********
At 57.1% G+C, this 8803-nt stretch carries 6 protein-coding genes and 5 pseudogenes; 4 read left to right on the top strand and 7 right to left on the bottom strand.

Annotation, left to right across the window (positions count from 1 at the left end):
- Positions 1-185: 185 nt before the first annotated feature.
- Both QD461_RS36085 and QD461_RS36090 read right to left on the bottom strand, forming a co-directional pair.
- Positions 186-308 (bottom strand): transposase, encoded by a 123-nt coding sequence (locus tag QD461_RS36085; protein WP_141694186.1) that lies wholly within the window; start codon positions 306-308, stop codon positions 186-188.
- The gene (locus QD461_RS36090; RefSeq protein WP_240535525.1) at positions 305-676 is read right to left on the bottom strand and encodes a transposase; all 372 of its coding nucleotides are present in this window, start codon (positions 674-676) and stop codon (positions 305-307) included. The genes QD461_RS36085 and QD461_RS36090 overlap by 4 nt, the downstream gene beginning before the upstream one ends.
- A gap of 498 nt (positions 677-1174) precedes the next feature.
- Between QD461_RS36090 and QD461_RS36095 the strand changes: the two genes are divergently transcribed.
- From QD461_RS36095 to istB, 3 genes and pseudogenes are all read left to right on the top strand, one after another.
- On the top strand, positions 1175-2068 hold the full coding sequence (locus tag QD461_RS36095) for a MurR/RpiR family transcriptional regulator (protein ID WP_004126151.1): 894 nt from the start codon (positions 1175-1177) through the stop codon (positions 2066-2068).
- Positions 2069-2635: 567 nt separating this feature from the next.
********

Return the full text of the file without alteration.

At 57.1% G+C, this 8803-nt stretch carries 6 protein-coding genes and 5 pseudogenes; 4 read left to right on the top strand and 7 right to left on the bottom strand.

Annotation, left to right across the window (positions count from 1 at the left end):
- Positions 1-185: 185 nt before the first annotated feature.
- Both QD461_RS36085 and QD461_RS36090 read right to left on the bottom strand, forming a co-directional pair.
- Positions 186-308 (bottom strand): transposase, encoded by a 123-nt coding sequence (locus tag QD461_RS36085; protein WP_141694186.1) that lies wholly within the window; start codon positions 306-308, stop codon positions 186-188.
- The gene (locus QD461_RS36090; RefSeq protein WP_240535525.1) at positions 305-676 is read right to left on the bottom strand and encodes a transposase; all 372 of its coding nucleotides are present in this window, start codon (positions 674-676) and stop codon (positions 305-307) included. The genes QD461_RS36085 and QD461_RS36090 overlap by 4 nt, the downstream gene beginning before the upstream one ends.
- A gap of 498 nt (positions 677-1174) precedes the next feature.
- Between QD461_RS36090 and QD461_RS36095 the strand changes: the two genes are divergently transcribed.
- From QD461_RS36095 to istB, 3 genes and pseudogenes are all read left to right on the top strand, one after another.
- On the top strand, positions 1175-2068 hold the full coding sequence (locus tag QD461_RS36095) for a MurR/RpiR family transcriptional regulator (protein ID WP_004126151.1): 894 nt from the start codon (positions 1175-1177) through the stop codon (positions 2066-2068).
- Positions 2069-2635: 567 nt separating this feature from the next.